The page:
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Mississippi lawmakers move toward restoring voting rights to 32 felons as broader suffrage bill dies

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Mississippi lawmakers move toward restoring voting rights to 32 felons as broader suffrage bill dies
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News

Mississippi lawmakers move toward restoring voting rights to 32 felons as broader suffrage bill dies

2024-04-23 07:25 Last Updated At:07:31

JACKSON, Miss. (AP) — Mississippi legislators advanced bills Monday to give voting rights back to 32 people convicted of felonies, weeks after a Senate leader killed a broader bill that would have restored suffrage to many more people with criminal records.

The move is necessary due to Mississippi's piecemeal approach to restoring voting rights to people convicted of felony offenses who have paid their debts to society. It also reflects the legacy of the state’s original list of disenfranchising crimes, which springs from the Jim Crow era. The attorneys who have sued to challenge the list say authors of the state constitution removed voting rights for crimes they thought Black people were more likely to commit.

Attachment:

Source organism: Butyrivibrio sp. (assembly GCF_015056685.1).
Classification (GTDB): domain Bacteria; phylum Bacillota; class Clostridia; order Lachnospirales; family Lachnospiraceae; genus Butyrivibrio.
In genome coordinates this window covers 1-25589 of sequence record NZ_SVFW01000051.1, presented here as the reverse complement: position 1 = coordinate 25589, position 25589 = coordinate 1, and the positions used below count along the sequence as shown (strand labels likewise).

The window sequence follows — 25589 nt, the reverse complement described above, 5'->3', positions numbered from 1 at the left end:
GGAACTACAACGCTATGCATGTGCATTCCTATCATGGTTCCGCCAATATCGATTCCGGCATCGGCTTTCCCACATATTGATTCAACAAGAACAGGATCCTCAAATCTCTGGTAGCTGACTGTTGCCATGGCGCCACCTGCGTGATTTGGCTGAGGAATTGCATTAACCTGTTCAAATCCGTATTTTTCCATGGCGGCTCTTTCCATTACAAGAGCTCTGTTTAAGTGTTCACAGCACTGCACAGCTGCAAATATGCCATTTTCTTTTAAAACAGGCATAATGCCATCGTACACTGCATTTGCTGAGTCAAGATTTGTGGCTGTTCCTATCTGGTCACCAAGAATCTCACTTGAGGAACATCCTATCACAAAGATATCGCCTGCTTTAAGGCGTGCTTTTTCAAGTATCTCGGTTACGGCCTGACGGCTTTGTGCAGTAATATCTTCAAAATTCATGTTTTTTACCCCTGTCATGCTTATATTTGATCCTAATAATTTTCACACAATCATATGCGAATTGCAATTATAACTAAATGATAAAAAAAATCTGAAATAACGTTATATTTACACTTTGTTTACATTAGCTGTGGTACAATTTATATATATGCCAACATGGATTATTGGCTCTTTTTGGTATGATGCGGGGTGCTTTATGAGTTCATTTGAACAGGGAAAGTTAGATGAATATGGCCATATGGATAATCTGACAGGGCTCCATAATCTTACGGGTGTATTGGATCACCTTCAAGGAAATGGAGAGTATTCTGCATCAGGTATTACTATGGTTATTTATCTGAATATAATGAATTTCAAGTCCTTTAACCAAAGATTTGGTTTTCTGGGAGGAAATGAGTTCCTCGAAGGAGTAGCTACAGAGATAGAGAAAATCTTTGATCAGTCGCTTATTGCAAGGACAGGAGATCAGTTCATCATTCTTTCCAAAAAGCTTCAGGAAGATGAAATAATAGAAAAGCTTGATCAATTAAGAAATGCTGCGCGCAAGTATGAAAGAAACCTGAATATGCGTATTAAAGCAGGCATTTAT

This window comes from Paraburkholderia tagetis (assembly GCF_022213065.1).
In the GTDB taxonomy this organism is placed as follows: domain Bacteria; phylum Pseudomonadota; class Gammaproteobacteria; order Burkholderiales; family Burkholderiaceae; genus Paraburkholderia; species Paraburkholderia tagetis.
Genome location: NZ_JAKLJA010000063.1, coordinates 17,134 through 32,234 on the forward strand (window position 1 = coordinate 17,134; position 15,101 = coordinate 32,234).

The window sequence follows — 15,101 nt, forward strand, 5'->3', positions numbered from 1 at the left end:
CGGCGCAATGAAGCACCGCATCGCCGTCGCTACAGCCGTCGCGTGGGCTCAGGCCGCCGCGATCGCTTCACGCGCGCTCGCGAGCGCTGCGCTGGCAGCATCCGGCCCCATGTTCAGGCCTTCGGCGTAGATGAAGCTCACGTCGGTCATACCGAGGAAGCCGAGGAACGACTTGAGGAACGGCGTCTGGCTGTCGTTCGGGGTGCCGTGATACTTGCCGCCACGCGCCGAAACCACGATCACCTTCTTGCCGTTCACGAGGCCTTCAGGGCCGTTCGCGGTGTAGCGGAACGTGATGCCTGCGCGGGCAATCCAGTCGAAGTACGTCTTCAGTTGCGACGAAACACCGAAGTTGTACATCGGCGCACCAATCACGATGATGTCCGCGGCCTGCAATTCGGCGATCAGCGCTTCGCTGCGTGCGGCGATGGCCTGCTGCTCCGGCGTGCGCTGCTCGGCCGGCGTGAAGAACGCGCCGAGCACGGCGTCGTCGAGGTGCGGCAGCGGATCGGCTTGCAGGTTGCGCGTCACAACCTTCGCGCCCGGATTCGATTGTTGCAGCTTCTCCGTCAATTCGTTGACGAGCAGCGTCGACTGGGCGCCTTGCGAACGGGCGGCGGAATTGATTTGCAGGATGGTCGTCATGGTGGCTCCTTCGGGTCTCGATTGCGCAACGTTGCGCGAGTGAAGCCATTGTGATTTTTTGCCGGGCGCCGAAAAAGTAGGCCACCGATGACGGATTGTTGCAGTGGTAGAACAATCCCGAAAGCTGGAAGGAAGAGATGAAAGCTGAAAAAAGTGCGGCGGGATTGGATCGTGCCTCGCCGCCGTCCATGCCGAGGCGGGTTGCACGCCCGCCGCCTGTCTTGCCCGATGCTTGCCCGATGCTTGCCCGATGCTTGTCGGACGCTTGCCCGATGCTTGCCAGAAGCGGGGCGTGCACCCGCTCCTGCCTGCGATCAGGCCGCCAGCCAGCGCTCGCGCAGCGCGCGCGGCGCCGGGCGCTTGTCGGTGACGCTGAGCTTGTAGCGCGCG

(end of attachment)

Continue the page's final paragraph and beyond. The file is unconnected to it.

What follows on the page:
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Mississippi State Senate Judiciary B Committee member Sen. Andy Berry, R-Simpson County, reviews legislation that would restore suffrage for some people convicted of felonies in the past, Monday, April 22, 2024, at the state Capitol in Jackson, Miss. The bills that were approved by the committee will be presented before the Senate for its approval. (AP Photo/Rogelio V. Solis)

JACKSON, Miss. (AP) — Mississippi legislators advanced bills Monday to give voting rights back to 32 people convicted of felonies, weeks after a Senate leader killed a broader bill that would have restored suffrage to many more people with criminal records.

Mississippi State Senate Judiciary B Committee Chairman Sen. Joey Fillingane, R-Sumrall, oversees a vote by the committee members on whether some former felons should regain their voting rights, Monday, April 22, 2024, at the state Capitol in Jackson, Miss. The bills that were approved by the committee will be presented before the Senate for its approval. (AP Photo/Rogelio V. Solis)

Mississippi State Senate Judiciary B Committee Chairman Sen. Joey Fillingane, R-Sumrall, oversees a vote by the committee members on whether some former felons should regain their voting rights, Monday, April 22, 2024, at the state Capitol in Jackson, Miss. The bills that were approved by the committee will be presented before the Senate for its approval. (AP Photo/Rogelio V. Solis)